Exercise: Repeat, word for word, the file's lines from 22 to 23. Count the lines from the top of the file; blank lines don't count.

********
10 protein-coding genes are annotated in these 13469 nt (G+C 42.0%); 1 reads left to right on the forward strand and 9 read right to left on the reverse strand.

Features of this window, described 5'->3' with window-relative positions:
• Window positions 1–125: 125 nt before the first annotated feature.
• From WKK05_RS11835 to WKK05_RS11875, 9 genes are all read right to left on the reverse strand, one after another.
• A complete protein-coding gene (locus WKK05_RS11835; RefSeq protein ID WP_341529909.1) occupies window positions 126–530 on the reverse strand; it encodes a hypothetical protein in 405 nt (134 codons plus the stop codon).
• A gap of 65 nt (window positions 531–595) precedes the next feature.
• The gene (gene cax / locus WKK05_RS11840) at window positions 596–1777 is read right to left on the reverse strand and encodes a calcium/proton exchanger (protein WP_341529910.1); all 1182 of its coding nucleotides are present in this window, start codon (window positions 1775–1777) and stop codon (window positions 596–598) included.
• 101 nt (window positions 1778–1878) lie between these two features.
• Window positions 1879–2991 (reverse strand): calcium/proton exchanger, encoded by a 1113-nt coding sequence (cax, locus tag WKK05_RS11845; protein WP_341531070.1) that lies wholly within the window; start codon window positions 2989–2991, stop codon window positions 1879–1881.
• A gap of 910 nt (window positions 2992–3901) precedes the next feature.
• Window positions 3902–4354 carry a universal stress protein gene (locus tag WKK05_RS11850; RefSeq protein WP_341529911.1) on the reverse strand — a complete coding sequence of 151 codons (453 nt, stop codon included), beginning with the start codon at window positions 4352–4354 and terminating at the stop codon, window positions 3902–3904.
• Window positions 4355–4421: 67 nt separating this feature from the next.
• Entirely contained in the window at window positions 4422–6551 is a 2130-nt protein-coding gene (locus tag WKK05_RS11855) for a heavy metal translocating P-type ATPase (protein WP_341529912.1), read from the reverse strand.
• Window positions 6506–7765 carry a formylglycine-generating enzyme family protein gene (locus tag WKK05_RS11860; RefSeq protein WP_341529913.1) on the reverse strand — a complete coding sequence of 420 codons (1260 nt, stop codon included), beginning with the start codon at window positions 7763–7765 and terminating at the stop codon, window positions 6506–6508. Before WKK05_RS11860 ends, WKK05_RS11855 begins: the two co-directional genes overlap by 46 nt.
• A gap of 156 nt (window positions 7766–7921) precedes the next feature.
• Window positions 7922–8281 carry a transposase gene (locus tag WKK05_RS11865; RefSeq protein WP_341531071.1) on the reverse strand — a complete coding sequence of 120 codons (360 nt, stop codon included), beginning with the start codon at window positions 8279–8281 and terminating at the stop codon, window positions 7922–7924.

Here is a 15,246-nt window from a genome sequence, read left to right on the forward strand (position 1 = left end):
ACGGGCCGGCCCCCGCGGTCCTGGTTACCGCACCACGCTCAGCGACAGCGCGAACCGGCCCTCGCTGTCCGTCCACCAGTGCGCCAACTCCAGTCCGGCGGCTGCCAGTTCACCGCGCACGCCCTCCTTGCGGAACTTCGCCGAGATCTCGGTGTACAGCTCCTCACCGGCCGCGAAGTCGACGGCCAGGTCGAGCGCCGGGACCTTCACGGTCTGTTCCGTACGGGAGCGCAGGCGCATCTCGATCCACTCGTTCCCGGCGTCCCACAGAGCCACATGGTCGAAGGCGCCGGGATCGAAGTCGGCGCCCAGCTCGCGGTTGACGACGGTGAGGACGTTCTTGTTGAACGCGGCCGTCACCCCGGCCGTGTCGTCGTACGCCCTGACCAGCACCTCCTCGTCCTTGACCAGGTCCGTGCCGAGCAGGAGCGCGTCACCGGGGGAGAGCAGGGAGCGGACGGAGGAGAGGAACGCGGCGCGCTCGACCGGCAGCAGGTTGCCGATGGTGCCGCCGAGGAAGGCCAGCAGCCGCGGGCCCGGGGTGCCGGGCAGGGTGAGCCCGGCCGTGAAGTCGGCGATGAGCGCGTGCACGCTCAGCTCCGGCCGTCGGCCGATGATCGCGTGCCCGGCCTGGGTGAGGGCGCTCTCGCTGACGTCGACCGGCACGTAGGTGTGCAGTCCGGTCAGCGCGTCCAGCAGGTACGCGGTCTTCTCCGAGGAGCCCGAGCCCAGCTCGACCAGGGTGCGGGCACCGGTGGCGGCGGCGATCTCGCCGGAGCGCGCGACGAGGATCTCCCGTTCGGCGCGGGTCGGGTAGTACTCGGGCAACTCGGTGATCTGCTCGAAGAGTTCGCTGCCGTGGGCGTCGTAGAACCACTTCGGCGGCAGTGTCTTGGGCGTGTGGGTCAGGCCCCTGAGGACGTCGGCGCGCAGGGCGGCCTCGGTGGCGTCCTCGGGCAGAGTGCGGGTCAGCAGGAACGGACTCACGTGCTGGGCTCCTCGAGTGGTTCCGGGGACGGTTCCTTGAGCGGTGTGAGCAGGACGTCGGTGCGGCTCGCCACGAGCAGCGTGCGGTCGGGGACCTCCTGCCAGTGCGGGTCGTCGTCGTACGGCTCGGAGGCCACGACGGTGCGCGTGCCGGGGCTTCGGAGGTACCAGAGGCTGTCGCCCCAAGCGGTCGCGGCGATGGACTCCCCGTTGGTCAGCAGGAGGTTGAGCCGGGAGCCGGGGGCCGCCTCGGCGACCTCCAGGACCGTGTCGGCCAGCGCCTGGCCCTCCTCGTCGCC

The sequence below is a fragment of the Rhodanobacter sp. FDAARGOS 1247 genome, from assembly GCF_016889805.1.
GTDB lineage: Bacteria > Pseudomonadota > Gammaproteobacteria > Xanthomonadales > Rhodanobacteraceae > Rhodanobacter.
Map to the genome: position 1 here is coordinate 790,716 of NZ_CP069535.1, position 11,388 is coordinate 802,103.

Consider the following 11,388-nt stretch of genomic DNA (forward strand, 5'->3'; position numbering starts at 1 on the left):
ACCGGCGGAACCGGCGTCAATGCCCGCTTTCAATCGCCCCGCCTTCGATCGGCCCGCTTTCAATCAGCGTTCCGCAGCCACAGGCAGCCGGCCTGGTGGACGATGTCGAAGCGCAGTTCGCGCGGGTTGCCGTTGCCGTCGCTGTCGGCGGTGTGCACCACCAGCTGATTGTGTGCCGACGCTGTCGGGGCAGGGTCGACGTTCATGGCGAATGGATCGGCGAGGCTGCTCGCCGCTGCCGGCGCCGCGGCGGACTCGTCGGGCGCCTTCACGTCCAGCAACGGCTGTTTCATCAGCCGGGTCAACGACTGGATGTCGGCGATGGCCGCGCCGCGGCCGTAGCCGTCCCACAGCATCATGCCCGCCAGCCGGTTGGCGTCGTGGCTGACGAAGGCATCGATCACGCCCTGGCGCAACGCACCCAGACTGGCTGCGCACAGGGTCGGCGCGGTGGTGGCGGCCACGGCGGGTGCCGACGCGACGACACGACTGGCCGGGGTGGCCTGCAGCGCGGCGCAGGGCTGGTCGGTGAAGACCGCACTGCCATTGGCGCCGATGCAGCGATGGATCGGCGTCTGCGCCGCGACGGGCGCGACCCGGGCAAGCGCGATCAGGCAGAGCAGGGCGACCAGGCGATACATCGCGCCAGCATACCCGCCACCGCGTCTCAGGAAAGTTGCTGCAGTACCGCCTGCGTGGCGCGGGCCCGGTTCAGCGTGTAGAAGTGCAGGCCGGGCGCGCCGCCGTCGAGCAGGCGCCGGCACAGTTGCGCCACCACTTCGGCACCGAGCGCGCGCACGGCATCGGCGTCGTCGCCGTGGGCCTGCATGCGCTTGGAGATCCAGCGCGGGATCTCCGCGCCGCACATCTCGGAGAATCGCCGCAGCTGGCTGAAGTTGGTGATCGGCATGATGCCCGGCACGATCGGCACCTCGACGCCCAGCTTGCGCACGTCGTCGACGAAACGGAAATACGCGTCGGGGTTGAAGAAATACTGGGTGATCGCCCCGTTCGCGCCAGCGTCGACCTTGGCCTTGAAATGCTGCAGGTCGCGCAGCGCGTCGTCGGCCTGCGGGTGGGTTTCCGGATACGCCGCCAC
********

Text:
Consider the following 11,388-nt stretch of genomic DNA (forward strand, 5'->3'; position numbering starts at 1 on the left):
ACCGGCGGAACCGGCGTCAATGCCCGCTTTCAATCGCCCCGCCTTCGATCGGCCCGCTTTCAATCAGCGTTCCGCAGCCACAGGCAGCCGGCCTGGTGGACGATGTCGAAGCGCAGTTCGCGCGGGTTGCCGTTGCCGTCGCTGTCGGCGGTGTGCACCACCAGCTGATTGTGTGCCGACGCTGTCGGGGCAGGGTCGACGTTCATGGCGAATGGATCGGCGAGGCTGCTCGCCGCTGCCGGCGCCGCGGCGGACTCGTCGGGCGCCTTCACGTCCAGCAACGGCTGTTTCATCAGCCGGGTCAACGACTGGATGTCGGCGATGGCCGCGCCGCGGCCGTAGCCGTCCCACAGCATCATGCCCGCCAGCCGGTTGGCGTCGTGGCTGACGAAGGCATCGATCACGCCCTGGCGCAACGCACCCAGACTGGCTGCGCACAGGGTCGGCGCGGTGGTGGCGGCCACGGCGGGTGCCGACGCGACGACACGACTGGCCGGGGTGGCCTGCAGCGCGGCGCAGGGCTGGTCGGTGAAGACCGCACTGCCATTGGCGCCGATGCAGCGATGGATCGGCGTCTGCGCCGCGACGGGCGCGACCCGGGCAAGCGCGATCAGGCAGAGCAGGGCGACCAGGCGATACATCGCGCCAGCATACCCGCCACCGCGTCTCAGGAAAGTTGCTGCAGTACCGCCTGCGTGGCGCGGGCCCGGTTCAGCGTGTAGAAGTGCAGGCCGGGCGCGCCGCCGTCGAGCAGGCGCCGGCACAGTTGCGCCACCACTTCGGCACCGAGCGCGCGCACGGCATCGGCGTCGTCGCCGTGGGCCTGCATGCGCTTGGAGATCCAGCGCGGGATCTCCGCGCCGCACATCTCGGAGAATCGCCGCAGCTGGCTGAAGTTGGTGATCGGCATGATGCCCGGCACGATCGGCACCTCGACGCCCAGCTTGCGCACGTCGTCGACGAAACGGAAATACGCGTCGGGGTTGAAGAAATACTGGGTGATCGCCCCGTTCGCGCCAGCGTCGACCTTGGCCTTGAAATGCTGCAGGTCGCGCAGCGCGTCGTCGGCCTGCGGGTGGGTTTCCGGATACGCCGCCAC